A fissure on Kilauea’s East Rift Zone contunued to erupt on July 22, 2018 during the 3-month eruption. The aerial image shows the erupting vent and near-vent part of the channel, which sends lava toward the coast and ocean. / Courtesy of United States Geological Survey

The active Kilauea Volcano on the island of Hawaii erupted nearly continuously from 1983 until April 30, 2018. The 35-year-long eruption ended when the volcano’s Pu’u ‘O’o crater collapsed. Days later, on May 3, the eruption patterns changed when fissures appeared in a flank area of the volcano known as the East Rift Zone. Magma then migrated to this spot, more than 40 kilometers from Kilauea’s summit.

The magma reservoir drained, and the surface of an active lava lake at the volcano’s summit fell by over 1,000 feet. The resulting caldera, or volcanic crater formed as magma withdrew from a major storage reservoir, collapsed. Over the three-month eruption, the caldera continued to expand with a total collapse area of around 5 km2.

By the time the volcanic activity stopped on Aug. 4, over 700 homes had been destroyed and thousands had been evacuated. It was Kilauea’s largest eruption in over 200 years.

Scientists’ understanding of collapsing volcanic calderas had been severely limited by poorly-documented caldera-forming eruptions up until this 2018 outburst. With an extensive monitoring network and direct visual observations, they were able to closely track the events of Kilauea’s caldera collapse.

Outlined in a paper published in Science, researchers, including Mengyang Gu, an assistant professor in UC Santa Barbara’s Department of Statistics and Applied Probability, investigated various volcanic conditions to evaluate how they related to Kilauea’s caldera collapse.

One of the study’s goals was to determine the geometry of the magma reservoir.

As a statistician, Gu helped run computer coding to combine the various types of data that were tracking the small ground changes leading up to the eruption, including Interferometric Synthetic-Aperture Radar (InSAR). The researchers also used GPS to track the directional changes of the ground at various locations.

“We have two data which evaluate the derivative of the ground changes,” Gu explained. “We needed to combine those data and then try to make an inference of quite a few problems, like where the magma chamber is, how large it is, what is the geometric shape of it and how fast the magma outflow [related to] pressure changes [affects the caldera collapse].”

Gu also lent his expertise in constructing the team’s physical model that linked the data to what was occurring underneath the earth’s surface in order to understand the physical process that led to the caldera collapse. In addition to writing code to form a more complete picture of the data, Gu helped analyze the results using Bayesian statistics, which are used to predict the probability of an event.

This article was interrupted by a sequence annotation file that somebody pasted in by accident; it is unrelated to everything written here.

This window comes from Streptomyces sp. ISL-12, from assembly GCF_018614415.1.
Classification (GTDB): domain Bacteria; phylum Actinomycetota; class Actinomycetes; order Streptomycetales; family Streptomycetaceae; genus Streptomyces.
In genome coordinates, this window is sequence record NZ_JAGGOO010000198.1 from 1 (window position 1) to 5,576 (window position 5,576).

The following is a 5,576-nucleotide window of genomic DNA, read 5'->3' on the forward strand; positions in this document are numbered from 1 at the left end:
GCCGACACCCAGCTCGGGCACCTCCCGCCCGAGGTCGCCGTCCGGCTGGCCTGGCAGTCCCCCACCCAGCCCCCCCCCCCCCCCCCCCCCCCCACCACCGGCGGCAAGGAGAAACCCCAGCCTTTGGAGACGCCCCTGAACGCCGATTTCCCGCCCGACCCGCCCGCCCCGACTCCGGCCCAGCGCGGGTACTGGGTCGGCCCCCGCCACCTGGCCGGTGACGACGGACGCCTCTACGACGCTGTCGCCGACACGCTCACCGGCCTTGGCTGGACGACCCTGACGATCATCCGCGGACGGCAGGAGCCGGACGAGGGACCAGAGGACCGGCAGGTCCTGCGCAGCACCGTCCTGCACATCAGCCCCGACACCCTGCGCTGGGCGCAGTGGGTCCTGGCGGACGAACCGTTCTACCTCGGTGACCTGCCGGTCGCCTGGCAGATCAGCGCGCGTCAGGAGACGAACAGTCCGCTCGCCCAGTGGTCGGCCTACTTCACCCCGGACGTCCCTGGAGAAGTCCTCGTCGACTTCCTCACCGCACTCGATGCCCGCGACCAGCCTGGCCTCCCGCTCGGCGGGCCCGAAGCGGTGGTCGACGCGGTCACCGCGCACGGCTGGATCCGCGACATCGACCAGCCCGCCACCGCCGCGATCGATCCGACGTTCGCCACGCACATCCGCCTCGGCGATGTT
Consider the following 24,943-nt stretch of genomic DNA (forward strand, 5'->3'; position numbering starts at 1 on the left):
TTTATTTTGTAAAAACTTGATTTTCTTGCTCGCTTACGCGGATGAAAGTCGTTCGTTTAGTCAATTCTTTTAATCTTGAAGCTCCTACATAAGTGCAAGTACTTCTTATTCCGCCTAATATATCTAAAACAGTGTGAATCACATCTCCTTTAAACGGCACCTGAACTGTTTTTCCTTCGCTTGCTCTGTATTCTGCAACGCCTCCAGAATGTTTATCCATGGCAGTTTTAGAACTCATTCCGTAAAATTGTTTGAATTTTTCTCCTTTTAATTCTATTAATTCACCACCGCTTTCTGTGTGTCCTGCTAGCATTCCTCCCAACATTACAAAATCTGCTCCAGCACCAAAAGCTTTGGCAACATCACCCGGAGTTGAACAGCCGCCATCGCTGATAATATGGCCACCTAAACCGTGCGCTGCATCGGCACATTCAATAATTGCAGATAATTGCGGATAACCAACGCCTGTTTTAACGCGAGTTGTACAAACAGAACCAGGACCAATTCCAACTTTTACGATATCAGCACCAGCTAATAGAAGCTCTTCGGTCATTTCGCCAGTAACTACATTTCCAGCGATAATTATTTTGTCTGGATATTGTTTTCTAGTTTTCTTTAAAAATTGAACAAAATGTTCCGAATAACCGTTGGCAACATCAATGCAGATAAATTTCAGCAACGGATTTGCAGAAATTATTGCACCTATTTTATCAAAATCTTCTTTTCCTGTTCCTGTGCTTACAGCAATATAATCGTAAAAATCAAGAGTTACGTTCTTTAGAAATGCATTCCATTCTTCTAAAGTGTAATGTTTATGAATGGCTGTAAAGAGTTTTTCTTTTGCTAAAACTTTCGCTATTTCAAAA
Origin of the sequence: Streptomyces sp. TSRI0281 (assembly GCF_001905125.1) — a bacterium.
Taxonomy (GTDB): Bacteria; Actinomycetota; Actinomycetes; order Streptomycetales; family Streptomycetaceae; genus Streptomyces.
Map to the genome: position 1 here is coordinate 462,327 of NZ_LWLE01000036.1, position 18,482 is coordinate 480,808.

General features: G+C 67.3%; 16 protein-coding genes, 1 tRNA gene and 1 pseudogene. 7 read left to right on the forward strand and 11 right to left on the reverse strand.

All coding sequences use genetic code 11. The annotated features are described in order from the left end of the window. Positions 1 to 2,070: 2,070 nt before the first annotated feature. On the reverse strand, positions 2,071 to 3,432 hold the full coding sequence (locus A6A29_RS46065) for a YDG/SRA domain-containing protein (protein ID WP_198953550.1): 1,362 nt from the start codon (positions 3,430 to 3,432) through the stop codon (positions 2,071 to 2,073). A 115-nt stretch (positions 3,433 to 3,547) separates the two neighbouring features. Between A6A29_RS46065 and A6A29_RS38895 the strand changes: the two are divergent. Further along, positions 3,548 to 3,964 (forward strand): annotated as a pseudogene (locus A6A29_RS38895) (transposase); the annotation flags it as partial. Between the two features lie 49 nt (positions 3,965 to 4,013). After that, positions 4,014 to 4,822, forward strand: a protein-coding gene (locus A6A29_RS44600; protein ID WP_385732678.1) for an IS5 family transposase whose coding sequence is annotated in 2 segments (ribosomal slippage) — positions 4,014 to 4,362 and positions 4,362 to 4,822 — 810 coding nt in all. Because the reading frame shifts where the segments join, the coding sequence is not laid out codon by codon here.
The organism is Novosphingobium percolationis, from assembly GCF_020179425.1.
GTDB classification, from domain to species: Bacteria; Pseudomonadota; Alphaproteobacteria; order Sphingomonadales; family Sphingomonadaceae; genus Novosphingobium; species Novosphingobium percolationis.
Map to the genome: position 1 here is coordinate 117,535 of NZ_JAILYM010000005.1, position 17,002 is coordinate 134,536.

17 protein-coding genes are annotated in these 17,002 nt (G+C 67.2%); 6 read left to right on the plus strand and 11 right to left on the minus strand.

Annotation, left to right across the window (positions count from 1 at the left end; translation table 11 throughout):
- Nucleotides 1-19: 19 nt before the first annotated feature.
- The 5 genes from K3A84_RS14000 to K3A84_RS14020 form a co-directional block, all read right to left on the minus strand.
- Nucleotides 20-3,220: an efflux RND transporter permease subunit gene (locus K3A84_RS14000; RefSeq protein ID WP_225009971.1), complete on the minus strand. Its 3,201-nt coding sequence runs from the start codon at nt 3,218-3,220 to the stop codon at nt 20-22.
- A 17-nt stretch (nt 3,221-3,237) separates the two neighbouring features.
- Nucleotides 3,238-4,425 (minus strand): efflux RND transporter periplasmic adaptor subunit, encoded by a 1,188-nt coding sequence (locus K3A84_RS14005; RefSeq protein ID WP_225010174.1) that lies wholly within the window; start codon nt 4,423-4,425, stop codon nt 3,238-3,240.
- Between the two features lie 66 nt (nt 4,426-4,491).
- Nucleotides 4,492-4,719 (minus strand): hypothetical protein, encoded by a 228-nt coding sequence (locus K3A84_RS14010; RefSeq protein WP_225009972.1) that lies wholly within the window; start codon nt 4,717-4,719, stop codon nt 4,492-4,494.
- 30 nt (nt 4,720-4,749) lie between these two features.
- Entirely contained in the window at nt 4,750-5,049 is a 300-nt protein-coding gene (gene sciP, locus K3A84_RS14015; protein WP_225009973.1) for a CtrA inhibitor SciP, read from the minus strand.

Even after much analysis, the scientists found that there were still numerous unresolved, confounding issues. For example, in trying to figure out the geometry of the magma chamber, the researchers drew two potential possibilities from the data. The reservoir was either a smaller, shallower one of perhaps 1,000 kilometers in diameter or a deeper, larger chamber that was more than 2,000 kilometers wide.

“We think from the data it is like a large chamber with a small volcano and a little deeper, not a shallow, very small chamber … [But] this type of confounding is well known in mathematical statistics, and we need to use some method to solve it. This is still an open issue.”

The study’s exploration may provide scientists with the insight necessary to extrapolate about Kilauea’s future eruptions.

“People also care about forecasting when it will erupt. It’s a hard question, forecasting, but it also depends on what kind of forecasting. Something like Kilauea — because it keeps erupting — we want to predict how much it will erupt [in terms of] magma and the size,” Gu said.

Forecasting is especially imperative in this active volcano’s case, as it’s a matter of when and not if, according to Gu.

The study concluded that a caldera collapse can occur after only a small fraction of stored magma has receded.

“People feel that [eruptions] may stop, that all the magma has already erupted or more than half of it has. But actually, from our inference, it’s only like 4 to 5 percent of the magma that has erupted. There’s still quite a bit of magma underneath the crater,” Gu stated.

The statistical techniques used to process the data from the 2018 eruption can be applied to other similar studies, Gu mentioned, such as in estimating the location of a magma chamber as well as the critical pressure change rate that precedes a caldera collapse.

“This can be used in not only volcanoes but other things, probably, because many data like InSAR radar imaging is also used for earthquakes quite a lot,” he pointed out.

The sole statistician among a group of volcanologists, Gu said, “I hope there will be more collaborations like this. As a statistician, I need to talk to [other collaborators]. These topics are really useful to me. And then [they need] my knowledge [of] how to combine this data properly, how to address those biases and how to, for example, how to make their model fast, doable … Collaboration makes these things work.”

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